For many, learning about your roots and the struggles of previous generations can provide some insight and answers on the roots of your transgenerational trauma. Though learning about your history may not in itself solve anything, the added perspective can help you understand better where some of this pain comes from and open the door for more informed conversations with your family. Though keep in mind some of the content you look into may be triggering so be sure to practice self-care and debrief this research with a professional if possible.

  1. Have candid conversations with your loved ones

I’m sure for a lot of people who have felt the burden of intergenerational trauma this can be the scariest step of them all. However, it may be the most important for moving past the trauma. Speak your peace about how you feel you have been affected by the manifestation trauma in your upbringing. However, refrain from blaming and try to remember what you’ve learned about the source of this trauma and to be empathetic with your loved ones. This may not be something they have felt safe unpacking for themselves yet and it is not always appropriate to push another person to do so. But simply opening the door for more conversation and a larger dialogue about your family can help start the process for others in your line who have not yet started the healing process.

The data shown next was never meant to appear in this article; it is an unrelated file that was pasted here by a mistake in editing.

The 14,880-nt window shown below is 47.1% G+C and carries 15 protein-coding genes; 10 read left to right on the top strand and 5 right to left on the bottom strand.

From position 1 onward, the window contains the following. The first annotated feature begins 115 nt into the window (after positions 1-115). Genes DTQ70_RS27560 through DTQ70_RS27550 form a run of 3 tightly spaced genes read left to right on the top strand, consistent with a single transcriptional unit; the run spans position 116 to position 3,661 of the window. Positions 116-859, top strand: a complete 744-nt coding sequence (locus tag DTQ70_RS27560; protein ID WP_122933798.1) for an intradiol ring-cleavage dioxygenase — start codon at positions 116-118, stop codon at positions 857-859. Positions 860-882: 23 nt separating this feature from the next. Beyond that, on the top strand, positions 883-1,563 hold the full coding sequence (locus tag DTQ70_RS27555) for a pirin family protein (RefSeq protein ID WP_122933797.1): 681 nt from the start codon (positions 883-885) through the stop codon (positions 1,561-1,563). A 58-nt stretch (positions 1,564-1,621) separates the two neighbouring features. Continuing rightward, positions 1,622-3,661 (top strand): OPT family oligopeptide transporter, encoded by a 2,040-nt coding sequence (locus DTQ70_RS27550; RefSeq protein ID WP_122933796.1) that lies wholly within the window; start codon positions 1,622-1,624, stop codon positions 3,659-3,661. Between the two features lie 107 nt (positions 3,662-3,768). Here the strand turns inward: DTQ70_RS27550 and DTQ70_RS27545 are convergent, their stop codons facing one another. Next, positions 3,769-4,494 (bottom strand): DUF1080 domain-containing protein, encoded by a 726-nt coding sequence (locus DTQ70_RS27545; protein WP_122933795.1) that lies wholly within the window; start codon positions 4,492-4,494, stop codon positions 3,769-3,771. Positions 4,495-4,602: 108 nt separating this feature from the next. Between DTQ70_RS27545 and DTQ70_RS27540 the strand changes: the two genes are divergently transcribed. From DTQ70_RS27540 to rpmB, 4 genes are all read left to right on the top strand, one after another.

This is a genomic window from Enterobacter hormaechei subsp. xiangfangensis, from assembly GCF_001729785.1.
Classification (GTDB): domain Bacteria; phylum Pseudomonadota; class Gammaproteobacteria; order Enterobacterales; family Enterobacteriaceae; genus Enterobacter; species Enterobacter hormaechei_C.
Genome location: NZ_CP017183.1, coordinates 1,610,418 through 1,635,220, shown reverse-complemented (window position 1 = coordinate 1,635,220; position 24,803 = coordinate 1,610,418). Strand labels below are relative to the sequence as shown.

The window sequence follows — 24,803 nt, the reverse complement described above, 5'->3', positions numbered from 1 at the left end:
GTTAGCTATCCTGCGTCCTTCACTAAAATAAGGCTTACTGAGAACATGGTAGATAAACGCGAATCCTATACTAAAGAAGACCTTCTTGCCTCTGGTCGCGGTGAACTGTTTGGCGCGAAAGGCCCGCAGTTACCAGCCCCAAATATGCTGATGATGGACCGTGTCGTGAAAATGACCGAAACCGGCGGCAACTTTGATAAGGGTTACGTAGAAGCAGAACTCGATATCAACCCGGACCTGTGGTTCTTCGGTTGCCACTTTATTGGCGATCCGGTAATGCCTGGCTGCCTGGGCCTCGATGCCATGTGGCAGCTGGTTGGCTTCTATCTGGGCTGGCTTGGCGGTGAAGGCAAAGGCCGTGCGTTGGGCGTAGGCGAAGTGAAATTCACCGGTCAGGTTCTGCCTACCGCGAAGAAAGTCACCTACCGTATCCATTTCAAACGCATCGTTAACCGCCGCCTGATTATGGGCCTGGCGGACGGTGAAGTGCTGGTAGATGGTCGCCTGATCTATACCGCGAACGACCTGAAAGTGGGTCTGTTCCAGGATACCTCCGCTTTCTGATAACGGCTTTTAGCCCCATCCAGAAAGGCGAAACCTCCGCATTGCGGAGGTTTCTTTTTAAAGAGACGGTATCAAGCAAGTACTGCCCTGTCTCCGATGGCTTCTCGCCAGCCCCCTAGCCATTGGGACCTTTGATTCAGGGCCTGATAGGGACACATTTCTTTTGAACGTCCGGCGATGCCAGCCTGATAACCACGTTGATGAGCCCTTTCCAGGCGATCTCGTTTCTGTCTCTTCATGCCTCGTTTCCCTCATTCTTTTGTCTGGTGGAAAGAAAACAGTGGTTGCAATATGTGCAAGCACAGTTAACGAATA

Healing the trauma of many is not a job for only one so lean on others who have been through similar experiences and professionals who can guide you through what may be a very difficult process. This journey may be difficult but you owe it to yourself and the future of your lineage.

Guest Blogger: Sophia Llopiz, MHA Intern

Sophia Llopiz is a Senior year Human Services major, with psychology and medical social work minors, at the University of Delaware. She is currently completing her senior internship placement as a Support and Education Intern with the Mental Health  Association in Delaware. After graduation, she is looking to get some experience in the field for a year before pursuing an MSW and later would like to go on to become an LCSW working in the field of Trauma Recovery and Mental Health Stigma.